Here is my interview with Geoff Stead at mLearnCon 2012

Check out the blog and video on the Float Mobile Learning’s Blog and for more of my interviews other great content!

Getting the most out of attending a conference

I remember the first few conferences I attended, I was not sure what to expect and how to get the most out of it. Since then I have attended and spoke a lot of conferences, I believe I now know how to get what I need out of them. I thought I would put a short list of ways to get the most out of attending any conference.

  • Before you leave review the conference schedule closely and read about the presenters.
  • Establish an objective. What do you want to learn about? Decide what sessions you are interested in attending.
  • Know who you want to network with or get to know when you are there?
  • If you have contacts that may be there it may be good to reach out before the conference gets going if you want to meet up. The conference will go by a lot faster than you think and you may not get the chance.
  • Download the conference app to your mobile device before you leave and spend some time getting to know it.
  • If you are not on Twitter sign up. Even if you don’t plan on continuing after the conference it is still worth it. If you actively participate in the Twitter stream you may just see the value in it and can apply what you learn for future Twitter use after the conference.
  • Follow the back-channel on social media. There are a lot of people blogging about most conferences on personal blogs, official blogs, linkedin groups, Google +. Watch for the conference hash tag on these sites.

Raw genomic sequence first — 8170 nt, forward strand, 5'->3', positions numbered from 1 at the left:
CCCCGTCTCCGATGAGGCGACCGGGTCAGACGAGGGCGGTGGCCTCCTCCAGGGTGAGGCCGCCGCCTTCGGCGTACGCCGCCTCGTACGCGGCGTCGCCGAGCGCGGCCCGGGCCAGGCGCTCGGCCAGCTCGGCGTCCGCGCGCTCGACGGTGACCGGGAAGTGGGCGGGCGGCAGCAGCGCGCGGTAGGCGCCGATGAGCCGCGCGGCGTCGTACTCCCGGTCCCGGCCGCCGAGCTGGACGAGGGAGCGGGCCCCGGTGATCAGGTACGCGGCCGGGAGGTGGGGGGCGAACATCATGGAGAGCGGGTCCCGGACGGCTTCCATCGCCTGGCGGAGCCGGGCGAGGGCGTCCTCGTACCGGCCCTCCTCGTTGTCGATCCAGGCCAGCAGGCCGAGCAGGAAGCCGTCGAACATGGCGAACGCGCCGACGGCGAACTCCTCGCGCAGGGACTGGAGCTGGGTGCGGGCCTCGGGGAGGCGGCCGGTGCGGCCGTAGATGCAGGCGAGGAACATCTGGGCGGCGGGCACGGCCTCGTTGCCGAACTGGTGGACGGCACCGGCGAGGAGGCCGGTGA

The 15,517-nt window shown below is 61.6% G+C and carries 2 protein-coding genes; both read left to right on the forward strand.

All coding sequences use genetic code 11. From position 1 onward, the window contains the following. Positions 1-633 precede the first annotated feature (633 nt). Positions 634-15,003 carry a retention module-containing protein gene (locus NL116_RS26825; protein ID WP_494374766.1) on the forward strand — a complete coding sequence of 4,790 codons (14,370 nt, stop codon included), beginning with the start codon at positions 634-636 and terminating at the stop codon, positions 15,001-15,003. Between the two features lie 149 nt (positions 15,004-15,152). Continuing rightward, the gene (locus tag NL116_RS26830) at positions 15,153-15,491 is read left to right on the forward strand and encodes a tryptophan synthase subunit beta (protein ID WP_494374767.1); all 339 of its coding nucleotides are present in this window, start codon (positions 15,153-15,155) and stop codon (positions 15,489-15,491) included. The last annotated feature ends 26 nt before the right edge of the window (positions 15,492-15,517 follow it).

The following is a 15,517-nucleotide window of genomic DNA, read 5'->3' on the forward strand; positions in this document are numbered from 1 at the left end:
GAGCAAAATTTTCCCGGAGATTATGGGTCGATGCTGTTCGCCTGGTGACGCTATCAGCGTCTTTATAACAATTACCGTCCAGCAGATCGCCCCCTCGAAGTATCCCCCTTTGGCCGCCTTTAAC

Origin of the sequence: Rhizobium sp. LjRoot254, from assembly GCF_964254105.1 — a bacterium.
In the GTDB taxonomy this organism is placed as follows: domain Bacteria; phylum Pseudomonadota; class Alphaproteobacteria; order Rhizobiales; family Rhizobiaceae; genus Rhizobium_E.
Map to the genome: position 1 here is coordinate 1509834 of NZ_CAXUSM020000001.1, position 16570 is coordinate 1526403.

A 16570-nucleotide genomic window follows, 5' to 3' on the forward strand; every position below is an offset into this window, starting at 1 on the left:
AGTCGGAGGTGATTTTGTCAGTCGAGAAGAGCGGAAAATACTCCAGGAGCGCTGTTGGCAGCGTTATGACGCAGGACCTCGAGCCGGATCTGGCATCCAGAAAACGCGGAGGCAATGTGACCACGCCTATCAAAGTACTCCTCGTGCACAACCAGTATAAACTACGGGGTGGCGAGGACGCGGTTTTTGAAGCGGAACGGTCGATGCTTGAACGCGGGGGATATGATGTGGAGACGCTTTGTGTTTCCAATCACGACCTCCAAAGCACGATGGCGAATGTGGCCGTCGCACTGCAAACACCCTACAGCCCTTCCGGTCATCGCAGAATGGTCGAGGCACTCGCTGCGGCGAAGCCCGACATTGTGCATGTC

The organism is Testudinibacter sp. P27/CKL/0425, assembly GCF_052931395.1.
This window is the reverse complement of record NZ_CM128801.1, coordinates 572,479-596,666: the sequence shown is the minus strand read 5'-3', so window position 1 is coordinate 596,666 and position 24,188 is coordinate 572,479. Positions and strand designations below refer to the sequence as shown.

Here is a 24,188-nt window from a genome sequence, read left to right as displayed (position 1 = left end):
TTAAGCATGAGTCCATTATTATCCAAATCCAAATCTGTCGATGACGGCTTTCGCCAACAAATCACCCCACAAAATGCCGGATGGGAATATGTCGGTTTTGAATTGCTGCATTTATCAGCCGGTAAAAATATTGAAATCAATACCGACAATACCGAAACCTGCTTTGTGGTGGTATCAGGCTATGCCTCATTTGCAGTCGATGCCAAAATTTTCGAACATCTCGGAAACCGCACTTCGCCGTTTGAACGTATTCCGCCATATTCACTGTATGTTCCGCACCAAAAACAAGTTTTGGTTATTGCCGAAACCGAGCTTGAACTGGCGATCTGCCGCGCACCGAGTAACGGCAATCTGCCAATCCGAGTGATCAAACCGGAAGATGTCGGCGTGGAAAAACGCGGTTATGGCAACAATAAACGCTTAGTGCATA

• Get there early first day, don’t be late, sleep in or be rushed. Get up early and have a good breakfast and coffee up if that is what gets you going in the morning.
  • Attend all the keynotes. The keynote speakers are usually great and there are defiantly some ones this year.
  • Don’t sleep…ok just kidding but don’t hide in your hotel room. I know the rooms at the hotel rooms are fantastic and the fuzzy robes are comfy or so I hear, but you need to get out in the evenings. Meet people, go to dinner (there will be dinner group postings at the event), strike up conversations in the bar. Set a goal to meet new people, share, converse, engage and network.
  • Take notes, exchange cards, scan QR codes. If you don’t have a QR code reader and you have a smartphone then download one from the market place.
  • Go to the Expo. See what companies are doing. See how new technologies are emerging to make your job easier.
  • Most of all have fun. Fun is infectious. It makes you interesting and people will want to talk to you.

Looking forward to seeing you at the next conference and please feel free to come up and say hi.

~Jeff

Float Mobile Learning Symposium


I was recently asked to speak at Bradley University in Peoria, Illinois for a mobile learning conference hosted by Float Mobile Learning and Bradley University. It was an honor to have Chad Udell contact me to speak. I had met Chad and John Feser several years ago at the Adobe Learning Summit in San Jose. I was instantly impressed with their knowledge and passion for learning and technology. Since San Jose, I have connected with the Float team at several conferences and have always enjoyed sharing conversations with them. At Devlearn 09 I had an opportunity to sit down with Jim Ferolo of Float and interview him on video and he showed me a demo of some of the impressive stuff they had been working on for the Ipad.